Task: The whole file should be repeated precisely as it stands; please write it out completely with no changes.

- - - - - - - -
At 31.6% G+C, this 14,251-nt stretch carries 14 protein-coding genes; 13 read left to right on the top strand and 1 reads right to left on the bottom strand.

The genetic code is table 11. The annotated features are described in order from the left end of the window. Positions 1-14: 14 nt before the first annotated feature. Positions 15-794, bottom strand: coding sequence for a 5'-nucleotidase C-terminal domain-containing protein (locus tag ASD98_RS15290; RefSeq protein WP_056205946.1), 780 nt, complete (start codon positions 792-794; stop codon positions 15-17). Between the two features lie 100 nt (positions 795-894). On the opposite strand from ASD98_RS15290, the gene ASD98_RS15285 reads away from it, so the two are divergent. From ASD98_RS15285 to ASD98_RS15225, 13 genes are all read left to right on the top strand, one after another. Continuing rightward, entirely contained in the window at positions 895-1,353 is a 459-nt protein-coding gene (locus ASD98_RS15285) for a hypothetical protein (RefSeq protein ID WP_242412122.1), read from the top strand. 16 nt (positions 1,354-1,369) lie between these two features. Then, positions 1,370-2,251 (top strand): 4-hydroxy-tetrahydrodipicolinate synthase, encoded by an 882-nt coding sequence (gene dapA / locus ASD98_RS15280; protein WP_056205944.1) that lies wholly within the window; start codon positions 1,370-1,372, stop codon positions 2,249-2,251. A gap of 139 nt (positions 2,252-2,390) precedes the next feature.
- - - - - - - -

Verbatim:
At 31.6% G+C, this 14,251-nt stretch carries 14 protein-coding genes; 13 read left to right on the top strand and 1 reads right to left on the bottom strand.

The genetic code is table 11. The annotated features are described in order from the left end of the window. Positions 1-14: 14 nt before the first annotated feature. Positions 15-794, bottom strand: coding sequence for a 5'-nucleotidase C-terminal domain-containing protein (locus tag ASD98_RS15290; RefSeq protein WP_056205946.1), 780 nt, complete (start codon positions 792-794; stop codon positions 15-17). Between the two features lie 100 nt (positions 795-894). On the opposite strand from ASD98_RS15290, the gene ASD98_RS15285 reads away from it, so the two are divergent. From ASD98_RS15285 to ASD98_RS15225, 13 genes are all read left to right on the top strand, one after another. Continuing rightward, entirely contained in the window at positions 895-1,353 is a 459-nt protein-coding gene (locus ASD98_RS15285) for a hypothetical protein (RefSeq protein ID WP_242412122.1), read from the top strand. 16 nt (positions 1,354-1,369) lie between these two features. Then, positions 1,370-2,251 (top strand): 4-hydroxy-tetrahydrodipicolinate synthase, encoded by an 882-nt coding sequence (gene dapA / locus ASD98_RS15280; protein WP_056205944.1) that lies wholly within the window; start codon positions 1,370-1,372, stop codon positions 2,249-2,251. A gap of 139 nt (positions 2,252-2,390) precedes the next feature.